Business & Tech

Two Cambridge biotechs settle dispute over alleged theft of trade secrets

Douglas Farmbrough III, chief executive of Cambridge biotech Dicerna Pharmaceuticals Inc.
Douglas Farmbrough III, chief executive of Cambridge biotech Dicerna Pharmaceuticals Inc.

Dicerna Pharmaceuticals Inc. on Friday said it will pay a much bigger rival, Alnylam Pharmaceuticals Inc., $15 million plus stock to resolve litigation alleging misappropriated trade secrets and unfair business practices.

The two Cambridge biotech companies settled the matter three days before a suit by Alnylam and countersuit by Dicerna were to go to trial in state court. Under the terms, Dicerna will pay Alnylam $2 million up front, plus 983,208 shares of Dicerna stock. Dicerna will pay Alnylam an additional $13 million over the next four years.

“With today’s announcement of a settlement with Alnylam, we are now able to focus the entirety of our resources on the advancement of our key clinical and discovery programs,” said Douglas Fambrough III, president and chief executive of Dicerna.

Advertisement

The company said it will now pursue its technology as planned. But Dicerna, Alnylam said, will be restricted in its development of certain drug-delivery systems for periods ranging from 18 months up to four years. Those systems were central to the suits.

Get Talking Points in your inbox:
An afternoon recap of the day’s most important business news, delivered weekdays.
Thank you for signing up! Sign up for more newsletters here

Neither company admitted wrongdoing.

Alnylam sued Dicerna in 2015, accusing it of stealing trade secrets that Alnylam had acquired when it bought a third drug company’s subsidiary for $175 million. Dicerna fired back with a suit of its own. It accused Alnylam, one of biotechnology’s most closely watched firms, of using a bogus claim to try to crush a smaller competitor.

Both companies are trying to develop medicines that rely on RNA interference, a cutting-edge, Nobel Prize-winning technology that drug makers hope to use to turn off disease-causing genes.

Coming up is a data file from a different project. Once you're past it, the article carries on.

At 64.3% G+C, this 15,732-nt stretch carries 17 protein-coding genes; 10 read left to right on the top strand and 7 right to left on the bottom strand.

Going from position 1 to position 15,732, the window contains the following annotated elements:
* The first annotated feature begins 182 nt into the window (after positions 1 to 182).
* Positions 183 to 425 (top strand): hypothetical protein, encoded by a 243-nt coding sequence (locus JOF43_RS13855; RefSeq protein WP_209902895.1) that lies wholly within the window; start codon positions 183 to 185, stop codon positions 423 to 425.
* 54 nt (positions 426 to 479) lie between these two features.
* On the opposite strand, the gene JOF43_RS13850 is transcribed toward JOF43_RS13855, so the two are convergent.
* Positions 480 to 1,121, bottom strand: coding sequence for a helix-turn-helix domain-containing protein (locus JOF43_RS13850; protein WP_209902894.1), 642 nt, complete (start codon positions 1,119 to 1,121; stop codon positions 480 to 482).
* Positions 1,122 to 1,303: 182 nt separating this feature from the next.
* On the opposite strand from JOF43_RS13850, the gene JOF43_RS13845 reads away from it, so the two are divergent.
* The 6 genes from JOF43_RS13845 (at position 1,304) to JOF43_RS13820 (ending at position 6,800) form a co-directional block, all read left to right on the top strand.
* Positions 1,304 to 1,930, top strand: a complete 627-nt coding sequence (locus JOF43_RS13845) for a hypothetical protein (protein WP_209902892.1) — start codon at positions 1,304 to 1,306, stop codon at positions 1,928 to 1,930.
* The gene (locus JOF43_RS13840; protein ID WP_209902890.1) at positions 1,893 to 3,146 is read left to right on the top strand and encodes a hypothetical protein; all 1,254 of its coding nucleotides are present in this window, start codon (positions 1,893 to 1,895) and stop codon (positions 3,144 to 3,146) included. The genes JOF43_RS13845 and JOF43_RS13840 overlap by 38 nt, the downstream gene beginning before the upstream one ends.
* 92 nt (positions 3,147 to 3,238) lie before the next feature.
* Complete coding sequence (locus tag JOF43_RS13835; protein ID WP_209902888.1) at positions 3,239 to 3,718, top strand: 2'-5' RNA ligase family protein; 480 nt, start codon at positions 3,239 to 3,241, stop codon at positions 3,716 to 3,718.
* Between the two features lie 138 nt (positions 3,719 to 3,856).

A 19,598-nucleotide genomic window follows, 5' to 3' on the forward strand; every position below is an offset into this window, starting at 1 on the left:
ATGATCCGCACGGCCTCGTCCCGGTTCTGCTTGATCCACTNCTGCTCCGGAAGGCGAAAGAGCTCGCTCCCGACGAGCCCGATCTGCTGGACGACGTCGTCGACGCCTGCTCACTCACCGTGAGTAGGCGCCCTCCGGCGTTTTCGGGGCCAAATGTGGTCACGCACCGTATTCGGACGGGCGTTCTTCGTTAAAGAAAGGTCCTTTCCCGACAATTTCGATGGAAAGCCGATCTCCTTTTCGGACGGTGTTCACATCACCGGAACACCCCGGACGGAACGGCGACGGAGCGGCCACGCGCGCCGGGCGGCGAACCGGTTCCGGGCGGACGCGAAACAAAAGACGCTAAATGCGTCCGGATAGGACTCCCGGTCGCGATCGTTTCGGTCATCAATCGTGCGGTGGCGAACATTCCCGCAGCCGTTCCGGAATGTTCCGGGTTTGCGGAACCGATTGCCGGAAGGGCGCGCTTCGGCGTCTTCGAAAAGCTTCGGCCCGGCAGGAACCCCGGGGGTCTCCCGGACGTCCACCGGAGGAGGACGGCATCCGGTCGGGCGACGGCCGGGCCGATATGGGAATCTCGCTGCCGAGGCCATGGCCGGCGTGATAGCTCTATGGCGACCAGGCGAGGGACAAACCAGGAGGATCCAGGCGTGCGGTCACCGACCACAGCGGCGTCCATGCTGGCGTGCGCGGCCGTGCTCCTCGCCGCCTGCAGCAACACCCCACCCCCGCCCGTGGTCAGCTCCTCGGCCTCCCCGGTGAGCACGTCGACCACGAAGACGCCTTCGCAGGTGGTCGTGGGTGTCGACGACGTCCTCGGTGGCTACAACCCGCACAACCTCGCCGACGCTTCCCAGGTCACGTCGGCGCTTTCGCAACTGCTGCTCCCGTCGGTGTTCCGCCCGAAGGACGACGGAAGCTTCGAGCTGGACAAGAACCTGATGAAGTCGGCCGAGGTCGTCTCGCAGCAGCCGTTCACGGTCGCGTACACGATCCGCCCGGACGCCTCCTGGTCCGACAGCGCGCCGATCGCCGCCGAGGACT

RNAi, also known as gene silencing, has generated enthusiasm and billions of dollars in investments for more than a decade, but companies have struggled to parlay it into an approved treatment.

Advertisement

The trial that had been scheduled in Middlesex Superior Court hinged on a new potential delivery system for such medicines.

The technology belonged to Sirna Therapeutics Inc., a subsidiary of the industry giant Merck & Co. Alnylam and Dicerna submitted rival bids to buy Sirna from Merck in 2013 after getting an overview of the technology and promising Merck not to disclose confidential information. In 2014, Alnylam outbid Dicerna and bought the subsidiary for $175 million.

In November 2014, Dicerna announced a new delivery system for gene-silencing drugs. Alnylam said Dicerna owed its breakthrough to trade secrets it had schemed to obtain at least two ways, Alnylam said. First, Dicerna had used confidential information
that it had reviewed from
Merck — even though both bidders had signed agreements saying they wouldn’t do that.

Second, Alnylam said, Dicerna hired six scientists from the Merck subsidiary’s site in West Point, Pa., who had worked on the RNAi technology for Sirna but were let go around the time of the sale to Alnylam.

Dicerna vehemently denied misappropriating trade secrets and said it developed its delivery system “through many long years of effort and without any taint from Merck trade secret information.” Indeed, Dicerna disputed that the technology in question was a trade secret at all.

Jonathan Saltzman can be reached at jsaltzman@globe.com